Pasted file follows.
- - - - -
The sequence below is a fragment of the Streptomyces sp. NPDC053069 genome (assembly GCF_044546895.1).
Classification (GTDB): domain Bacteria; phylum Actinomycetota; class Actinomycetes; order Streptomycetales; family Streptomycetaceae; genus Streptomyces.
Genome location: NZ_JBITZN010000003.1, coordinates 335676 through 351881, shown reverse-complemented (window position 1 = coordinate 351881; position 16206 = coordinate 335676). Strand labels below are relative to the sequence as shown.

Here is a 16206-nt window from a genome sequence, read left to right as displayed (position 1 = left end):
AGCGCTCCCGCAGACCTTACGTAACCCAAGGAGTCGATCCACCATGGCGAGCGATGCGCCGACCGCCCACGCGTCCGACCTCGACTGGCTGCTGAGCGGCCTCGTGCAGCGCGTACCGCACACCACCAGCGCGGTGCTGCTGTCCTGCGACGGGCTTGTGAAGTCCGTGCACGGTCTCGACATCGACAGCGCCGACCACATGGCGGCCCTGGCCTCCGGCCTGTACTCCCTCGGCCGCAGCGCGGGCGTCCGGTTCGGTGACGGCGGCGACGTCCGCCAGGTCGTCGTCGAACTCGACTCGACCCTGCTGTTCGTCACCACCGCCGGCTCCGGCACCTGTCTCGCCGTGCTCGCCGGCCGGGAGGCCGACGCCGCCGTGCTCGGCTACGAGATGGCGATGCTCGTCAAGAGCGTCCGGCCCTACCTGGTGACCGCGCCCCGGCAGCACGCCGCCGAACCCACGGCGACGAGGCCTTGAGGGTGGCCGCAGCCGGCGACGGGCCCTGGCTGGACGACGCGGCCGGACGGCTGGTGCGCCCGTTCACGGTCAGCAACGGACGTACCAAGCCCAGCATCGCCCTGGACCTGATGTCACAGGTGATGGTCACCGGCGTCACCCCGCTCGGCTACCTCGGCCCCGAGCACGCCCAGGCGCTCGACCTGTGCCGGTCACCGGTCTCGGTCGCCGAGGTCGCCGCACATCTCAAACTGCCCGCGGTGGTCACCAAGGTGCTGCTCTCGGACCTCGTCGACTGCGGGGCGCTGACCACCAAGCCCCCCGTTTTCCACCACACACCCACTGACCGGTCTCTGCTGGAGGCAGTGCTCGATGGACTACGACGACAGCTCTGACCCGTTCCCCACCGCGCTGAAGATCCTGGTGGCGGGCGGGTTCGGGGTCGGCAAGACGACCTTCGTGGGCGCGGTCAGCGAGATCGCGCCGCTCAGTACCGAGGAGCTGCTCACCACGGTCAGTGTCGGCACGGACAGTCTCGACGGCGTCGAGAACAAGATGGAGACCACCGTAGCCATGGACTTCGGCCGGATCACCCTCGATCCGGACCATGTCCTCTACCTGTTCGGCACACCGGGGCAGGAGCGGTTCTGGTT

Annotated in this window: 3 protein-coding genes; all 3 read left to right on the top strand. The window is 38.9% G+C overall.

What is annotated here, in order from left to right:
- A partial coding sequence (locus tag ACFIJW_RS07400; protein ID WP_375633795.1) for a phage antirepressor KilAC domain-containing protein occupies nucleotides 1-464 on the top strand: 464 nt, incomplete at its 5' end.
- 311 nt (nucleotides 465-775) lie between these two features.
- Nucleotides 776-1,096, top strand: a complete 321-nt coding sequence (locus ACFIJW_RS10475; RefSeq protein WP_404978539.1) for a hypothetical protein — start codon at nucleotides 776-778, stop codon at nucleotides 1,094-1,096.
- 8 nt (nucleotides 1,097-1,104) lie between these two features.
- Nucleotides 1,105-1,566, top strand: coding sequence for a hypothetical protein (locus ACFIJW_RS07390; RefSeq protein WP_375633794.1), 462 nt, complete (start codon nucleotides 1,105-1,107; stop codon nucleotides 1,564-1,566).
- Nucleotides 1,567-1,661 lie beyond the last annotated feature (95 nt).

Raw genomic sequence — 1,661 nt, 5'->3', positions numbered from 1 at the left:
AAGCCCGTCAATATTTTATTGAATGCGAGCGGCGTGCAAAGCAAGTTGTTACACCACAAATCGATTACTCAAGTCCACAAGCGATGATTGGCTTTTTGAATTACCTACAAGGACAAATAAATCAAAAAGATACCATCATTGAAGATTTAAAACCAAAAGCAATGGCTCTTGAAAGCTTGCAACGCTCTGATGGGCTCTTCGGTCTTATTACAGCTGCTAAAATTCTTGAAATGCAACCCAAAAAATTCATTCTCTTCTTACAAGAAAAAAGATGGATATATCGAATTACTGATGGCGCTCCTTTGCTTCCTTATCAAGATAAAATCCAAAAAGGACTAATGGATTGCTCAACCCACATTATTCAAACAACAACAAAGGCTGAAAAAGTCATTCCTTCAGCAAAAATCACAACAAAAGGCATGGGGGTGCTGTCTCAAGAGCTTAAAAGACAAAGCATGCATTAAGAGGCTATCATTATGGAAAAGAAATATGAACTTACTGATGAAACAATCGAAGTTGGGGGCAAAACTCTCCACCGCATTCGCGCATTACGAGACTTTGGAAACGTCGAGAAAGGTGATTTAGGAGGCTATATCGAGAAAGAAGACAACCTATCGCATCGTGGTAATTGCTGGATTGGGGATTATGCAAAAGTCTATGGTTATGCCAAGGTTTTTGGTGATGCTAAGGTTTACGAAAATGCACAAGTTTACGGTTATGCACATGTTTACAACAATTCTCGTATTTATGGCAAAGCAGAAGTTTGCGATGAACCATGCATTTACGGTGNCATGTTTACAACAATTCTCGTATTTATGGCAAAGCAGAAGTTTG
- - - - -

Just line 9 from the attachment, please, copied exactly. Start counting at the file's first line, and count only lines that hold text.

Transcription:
- 311 nt (nucleotides 465-775) lie between these two features.